evolt.org Browser Archive 20 Years Old
On August 18, 1999, we at evolt.org launched the Browser Archive.
At launch browsers.evolt.org contained 80 different browsers. It started with my personal testing suite built up from 1996, and just kind of went from there.
Those links point to the pages in the Wayback Machine, as close to the launch date as I could get. A few months later it was replaced with an even awesomer design.
Not only could you find Internet Explorer and Netscape Navigator, but Lynx, iCab, WebTV Viewer, and even WorldWideWeb were all hanging out there waiting to be downloaded. In most cases, multiple versions and platforms for each.
But here, 20 years on, the Browser Archive exists mostly as novelty. A history of when standards were a fight, browsers tried to outdo each other with proprietary features, and users had dozens to choose from.
Today, in an evergreen browser world, individual point releases don’t matter very much. Browser engines matter even less with our WebKit monoculture.
But that novelty hasn’t worn off just yet. There are still plenty of experiments and archeological digs, often driven by web devs of A Certain Age, where we can see how the web might have looked or might look today.
- Earlier this year CERN recreated the first web browser as a web site at worldwideweb.cern.ch/browser/
- Chen Hui Jing and Kheng Meng made The IE3 Challenge and documented the process.
- oldweb.today runs old browsers on legacy platforms, pulling content from the Internet Archive.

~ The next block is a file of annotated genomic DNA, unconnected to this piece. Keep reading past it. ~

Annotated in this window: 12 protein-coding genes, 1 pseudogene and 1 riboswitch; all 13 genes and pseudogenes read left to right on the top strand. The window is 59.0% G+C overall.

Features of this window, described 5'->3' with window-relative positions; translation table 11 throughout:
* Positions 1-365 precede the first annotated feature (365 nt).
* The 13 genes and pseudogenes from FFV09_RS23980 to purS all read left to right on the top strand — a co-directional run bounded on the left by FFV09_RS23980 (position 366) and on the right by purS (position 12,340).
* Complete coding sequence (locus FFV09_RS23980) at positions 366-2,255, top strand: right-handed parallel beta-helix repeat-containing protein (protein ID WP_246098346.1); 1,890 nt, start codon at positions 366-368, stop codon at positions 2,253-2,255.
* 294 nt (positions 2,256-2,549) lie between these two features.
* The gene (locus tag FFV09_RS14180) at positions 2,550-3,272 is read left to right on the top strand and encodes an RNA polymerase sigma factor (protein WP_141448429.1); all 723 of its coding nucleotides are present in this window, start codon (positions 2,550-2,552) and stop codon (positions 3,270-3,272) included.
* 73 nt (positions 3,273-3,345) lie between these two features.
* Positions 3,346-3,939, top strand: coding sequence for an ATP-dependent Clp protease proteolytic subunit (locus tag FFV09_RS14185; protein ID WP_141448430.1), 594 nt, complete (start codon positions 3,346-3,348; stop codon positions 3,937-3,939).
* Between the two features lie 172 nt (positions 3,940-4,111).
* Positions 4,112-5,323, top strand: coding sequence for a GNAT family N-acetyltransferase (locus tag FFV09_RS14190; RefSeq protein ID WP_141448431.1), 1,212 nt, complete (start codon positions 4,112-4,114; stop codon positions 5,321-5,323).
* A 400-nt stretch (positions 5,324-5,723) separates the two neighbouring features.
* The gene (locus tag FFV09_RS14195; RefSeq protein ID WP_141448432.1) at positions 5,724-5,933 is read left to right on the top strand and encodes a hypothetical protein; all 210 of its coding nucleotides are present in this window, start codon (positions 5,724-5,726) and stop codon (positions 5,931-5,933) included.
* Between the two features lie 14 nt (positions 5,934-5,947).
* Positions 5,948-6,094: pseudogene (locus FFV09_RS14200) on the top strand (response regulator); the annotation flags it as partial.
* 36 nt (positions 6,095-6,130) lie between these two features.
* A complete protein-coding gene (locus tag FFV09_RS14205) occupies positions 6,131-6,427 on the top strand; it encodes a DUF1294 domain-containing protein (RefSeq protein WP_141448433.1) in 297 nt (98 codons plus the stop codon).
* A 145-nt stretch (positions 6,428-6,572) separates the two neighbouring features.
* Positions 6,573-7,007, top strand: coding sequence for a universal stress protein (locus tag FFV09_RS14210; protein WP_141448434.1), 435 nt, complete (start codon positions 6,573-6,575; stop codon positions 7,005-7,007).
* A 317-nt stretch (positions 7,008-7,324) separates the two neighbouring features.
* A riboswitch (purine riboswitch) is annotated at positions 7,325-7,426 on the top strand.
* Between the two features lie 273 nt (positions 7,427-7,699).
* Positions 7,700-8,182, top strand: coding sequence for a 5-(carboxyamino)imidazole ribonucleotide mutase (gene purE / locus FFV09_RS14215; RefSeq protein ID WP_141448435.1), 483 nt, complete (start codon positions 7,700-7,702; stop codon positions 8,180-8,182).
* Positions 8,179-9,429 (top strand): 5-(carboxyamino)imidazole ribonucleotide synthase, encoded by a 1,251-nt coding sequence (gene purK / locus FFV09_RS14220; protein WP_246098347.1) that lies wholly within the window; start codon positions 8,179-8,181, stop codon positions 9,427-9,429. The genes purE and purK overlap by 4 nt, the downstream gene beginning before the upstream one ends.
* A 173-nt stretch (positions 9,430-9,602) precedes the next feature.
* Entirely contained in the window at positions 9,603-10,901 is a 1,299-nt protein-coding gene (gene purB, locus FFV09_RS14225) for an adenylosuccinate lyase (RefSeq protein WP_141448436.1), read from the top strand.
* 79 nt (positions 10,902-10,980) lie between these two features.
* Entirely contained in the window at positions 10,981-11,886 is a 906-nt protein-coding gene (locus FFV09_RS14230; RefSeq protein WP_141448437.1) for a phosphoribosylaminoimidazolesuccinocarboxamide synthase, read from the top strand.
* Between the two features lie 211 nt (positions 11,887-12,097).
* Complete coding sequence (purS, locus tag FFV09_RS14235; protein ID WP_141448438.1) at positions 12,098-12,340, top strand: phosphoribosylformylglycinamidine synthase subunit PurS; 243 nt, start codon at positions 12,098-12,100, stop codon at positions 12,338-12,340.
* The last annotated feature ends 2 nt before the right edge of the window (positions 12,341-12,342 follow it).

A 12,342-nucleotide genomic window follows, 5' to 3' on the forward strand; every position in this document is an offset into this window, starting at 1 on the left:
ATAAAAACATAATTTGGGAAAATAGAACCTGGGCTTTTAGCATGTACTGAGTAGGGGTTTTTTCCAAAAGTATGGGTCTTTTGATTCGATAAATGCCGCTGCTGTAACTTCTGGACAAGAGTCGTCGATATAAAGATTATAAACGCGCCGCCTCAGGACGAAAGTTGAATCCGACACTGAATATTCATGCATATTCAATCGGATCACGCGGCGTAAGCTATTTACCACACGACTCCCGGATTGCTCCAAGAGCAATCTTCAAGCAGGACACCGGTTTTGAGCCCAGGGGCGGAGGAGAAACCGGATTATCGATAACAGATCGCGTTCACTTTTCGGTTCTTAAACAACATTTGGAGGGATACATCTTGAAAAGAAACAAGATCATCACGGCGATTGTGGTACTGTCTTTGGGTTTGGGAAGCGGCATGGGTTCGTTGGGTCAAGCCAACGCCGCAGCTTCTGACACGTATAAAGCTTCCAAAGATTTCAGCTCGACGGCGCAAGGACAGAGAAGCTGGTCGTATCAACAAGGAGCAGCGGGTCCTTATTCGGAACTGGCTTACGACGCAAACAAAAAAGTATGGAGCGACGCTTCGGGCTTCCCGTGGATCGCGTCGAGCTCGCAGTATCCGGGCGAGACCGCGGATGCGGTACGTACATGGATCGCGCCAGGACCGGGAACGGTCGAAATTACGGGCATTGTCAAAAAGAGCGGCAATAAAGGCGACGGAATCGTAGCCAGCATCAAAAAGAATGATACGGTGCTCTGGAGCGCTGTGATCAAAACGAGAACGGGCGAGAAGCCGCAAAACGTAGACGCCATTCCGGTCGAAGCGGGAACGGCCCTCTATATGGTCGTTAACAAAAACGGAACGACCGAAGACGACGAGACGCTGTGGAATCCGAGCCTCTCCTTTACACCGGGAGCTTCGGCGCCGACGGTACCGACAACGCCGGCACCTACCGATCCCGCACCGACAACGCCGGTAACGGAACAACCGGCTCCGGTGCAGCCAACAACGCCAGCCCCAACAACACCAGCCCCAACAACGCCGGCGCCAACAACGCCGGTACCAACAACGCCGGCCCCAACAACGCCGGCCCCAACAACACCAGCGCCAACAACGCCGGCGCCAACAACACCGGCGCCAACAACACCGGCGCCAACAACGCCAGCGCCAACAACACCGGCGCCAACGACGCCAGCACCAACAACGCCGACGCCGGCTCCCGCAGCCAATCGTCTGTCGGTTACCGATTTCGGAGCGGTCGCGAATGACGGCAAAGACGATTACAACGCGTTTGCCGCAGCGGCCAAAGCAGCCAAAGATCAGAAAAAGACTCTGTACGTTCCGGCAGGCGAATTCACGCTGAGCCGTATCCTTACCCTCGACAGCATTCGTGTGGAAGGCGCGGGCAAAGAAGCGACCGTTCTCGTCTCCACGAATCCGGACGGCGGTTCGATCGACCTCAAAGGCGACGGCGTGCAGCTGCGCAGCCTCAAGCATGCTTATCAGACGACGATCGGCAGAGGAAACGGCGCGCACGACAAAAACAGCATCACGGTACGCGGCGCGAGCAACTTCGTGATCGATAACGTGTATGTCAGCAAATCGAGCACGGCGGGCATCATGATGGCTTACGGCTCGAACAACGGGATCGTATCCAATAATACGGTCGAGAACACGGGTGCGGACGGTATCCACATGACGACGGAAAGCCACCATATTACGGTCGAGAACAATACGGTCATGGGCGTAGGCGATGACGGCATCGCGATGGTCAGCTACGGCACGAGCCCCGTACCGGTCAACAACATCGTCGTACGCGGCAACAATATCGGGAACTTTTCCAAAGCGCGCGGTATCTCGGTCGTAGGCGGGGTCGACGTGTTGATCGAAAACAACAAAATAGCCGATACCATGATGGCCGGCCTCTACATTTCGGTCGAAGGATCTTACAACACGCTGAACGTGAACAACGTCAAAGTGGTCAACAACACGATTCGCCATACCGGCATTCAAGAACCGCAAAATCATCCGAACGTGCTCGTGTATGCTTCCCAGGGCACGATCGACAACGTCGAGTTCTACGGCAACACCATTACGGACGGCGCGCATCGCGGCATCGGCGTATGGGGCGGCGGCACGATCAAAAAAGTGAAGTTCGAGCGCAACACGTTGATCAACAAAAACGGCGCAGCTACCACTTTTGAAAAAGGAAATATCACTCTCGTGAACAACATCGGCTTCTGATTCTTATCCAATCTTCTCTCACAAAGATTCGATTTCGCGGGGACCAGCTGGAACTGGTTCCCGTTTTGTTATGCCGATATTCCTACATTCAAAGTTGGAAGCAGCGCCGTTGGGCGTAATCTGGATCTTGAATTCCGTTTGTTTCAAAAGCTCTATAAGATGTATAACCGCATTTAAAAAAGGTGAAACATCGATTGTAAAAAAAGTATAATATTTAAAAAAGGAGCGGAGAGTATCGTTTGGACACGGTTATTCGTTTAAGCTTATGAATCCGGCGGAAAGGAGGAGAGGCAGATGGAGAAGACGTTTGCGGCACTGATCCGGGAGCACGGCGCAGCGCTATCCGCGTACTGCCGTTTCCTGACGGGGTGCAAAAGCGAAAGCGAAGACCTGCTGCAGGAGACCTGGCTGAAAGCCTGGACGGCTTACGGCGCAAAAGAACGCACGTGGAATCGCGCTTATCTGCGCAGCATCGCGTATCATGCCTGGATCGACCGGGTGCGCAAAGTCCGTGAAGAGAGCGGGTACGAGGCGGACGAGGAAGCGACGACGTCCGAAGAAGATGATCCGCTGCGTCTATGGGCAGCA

- In 2015 the Browser Archive got a quick mention on Hacker News and, just like the old days, people complained it did not have their favorite browser.
If you have time to kill or students to torture, it might be amusing to build a virtual machine and try surfing the web on old browser. Note that you may need to set up a proxy since most of the older browsers can only handle HTTP 1.0.
Perhaps in the future people will do historical reenactments (cosplay) of the browser wars, girded with their preferred version of Netscape Navigator.
I, sir, will be girded about with Konqueror, since, like, it’s the only way I have a hope.
After a bit of a hiatus from web dev I’ve been scrambling to catch up, during which scramble I stumbled across Daniel Tonon’s article pointing to your commentary on sectioning html. Good stuff, one of the things I’ve been pondering.
Wow, this brings back some memories!
Adrian, I’ve only just twigged: you are/were aardvark on evolt, right? I’ve been reading your blog all this time and never realised. Ha. It’s been a long time.
Yup, that is/was me. The handle did not extend well since there were lots of other aardvarks in every other corner of the internet.